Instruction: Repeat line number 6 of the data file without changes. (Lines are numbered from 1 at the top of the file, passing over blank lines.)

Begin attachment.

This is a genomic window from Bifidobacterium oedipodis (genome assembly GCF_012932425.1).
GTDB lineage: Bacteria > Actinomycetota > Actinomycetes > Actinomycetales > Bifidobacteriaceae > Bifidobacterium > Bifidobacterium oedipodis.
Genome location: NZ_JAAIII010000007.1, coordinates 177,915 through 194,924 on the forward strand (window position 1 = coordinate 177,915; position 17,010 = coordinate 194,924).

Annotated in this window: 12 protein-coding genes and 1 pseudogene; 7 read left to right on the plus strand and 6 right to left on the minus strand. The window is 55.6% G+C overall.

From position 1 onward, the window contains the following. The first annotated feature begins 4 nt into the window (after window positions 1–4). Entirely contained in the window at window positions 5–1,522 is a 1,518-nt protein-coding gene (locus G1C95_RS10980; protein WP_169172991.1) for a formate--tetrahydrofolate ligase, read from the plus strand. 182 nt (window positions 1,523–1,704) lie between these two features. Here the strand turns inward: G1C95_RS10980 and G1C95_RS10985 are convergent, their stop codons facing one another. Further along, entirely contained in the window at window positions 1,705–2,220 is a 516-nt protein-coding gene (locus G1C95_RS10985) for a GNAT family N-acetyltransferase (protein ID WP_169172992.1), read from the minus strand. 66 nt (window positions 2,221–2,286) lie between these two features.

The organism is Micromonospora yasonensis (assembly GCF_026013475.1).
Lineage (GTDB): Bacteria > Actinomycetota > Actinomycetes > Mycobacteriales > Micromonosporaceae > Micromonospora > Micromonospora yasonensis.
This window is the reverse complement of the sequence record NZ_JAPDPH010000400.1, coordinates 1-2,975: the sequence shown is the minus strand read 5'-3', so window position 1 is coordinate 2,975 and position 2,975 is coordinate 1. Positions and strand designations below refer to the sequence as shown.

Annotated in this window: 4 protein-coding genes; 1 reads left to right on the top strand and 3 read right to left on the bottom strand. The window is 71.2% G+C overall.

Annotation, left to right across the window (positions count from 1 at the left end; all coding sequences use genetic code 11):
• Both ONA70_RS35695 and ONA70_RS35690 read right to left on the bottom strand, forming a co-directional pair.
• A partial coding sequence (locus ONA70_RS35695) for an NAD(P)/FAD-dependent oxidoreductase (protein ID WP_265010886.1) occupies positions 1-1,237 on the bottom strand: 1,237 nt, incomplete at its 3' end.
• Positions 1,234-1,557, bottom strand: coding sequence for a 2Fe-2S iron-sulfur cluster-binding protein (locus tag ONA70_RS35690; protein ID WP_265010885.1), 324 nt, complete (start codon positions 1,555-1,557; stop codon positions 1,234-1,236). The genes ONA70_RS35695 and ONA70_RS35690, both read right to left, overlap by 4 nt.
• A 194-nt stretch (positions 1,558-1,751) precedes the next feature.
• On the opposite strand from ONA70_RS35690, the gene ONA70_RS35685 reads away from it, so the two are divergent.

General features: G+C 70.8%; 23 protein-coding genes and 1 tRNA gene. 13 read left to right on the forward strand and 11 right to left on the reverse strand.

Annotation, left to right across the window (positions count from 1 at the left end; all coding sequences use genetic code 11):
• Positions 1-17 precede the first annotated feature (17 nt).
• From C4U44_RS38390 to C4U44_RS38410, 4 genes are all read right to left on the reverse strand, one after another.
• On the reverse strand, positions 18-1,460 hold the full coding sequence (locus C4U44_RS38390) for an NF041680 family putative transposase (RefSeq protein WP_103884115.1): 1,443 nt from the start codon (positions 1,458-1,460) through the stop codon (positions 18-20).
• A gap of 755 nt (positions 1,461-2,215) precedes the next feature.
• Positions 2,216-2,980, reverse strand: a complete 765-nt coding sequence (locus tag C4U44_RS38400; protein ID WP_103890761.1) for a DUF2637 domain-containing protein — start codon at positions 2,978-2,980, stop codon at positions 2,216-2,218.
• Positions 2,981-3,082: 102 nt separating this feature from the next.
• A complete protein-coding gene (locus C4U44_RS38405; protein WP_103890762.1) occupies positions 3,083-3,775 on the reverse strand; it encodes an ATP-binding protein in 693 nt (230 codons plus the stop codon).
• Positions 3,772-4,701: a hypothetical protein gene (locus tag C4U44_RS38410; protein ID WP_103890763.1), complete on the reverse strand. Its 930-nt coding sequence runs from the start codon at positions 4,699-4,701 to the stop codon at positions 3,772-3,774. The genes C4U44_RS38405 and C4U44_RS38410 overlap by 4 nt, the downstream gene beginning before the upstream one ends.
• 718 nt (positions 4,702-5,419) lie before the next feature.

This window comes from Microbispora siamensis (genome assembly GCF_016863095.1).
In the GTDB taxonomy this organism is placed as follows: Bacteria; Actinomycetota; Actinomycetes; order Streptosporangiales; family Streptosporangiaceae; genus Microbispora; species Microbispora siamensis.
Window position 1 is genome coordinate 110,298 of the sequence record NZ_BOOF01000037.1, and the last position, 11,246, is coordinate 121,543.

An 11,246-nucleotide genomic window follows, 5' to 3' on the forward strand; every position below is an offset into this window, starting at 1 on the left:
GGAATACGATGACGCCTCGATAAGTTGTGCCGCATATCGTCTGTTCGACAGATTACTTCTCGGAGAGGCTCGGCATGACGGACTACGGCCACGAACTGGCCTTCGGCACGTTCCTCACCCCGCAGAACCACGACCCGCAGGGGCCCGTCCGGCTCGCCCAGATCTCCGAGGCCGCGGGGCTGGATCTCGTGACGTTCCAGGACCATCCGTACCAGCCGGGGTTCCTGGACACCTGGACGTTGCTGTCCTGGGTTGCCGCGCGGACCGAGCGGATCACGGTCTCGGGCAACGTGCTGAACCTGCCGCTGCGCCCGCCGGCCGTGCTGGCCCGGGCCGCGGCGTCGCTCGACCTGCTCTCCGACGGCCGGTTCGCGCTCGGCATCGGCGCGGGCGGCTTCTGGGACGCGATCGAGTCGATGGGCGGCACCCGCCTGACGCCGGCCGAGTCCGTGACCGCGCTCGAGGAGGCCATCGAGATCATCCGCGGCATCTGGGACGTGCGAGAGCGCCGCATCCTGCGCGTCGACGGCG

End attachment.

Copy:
The organism is Micromonospora yasonensis (assembly GCF_026013475.1).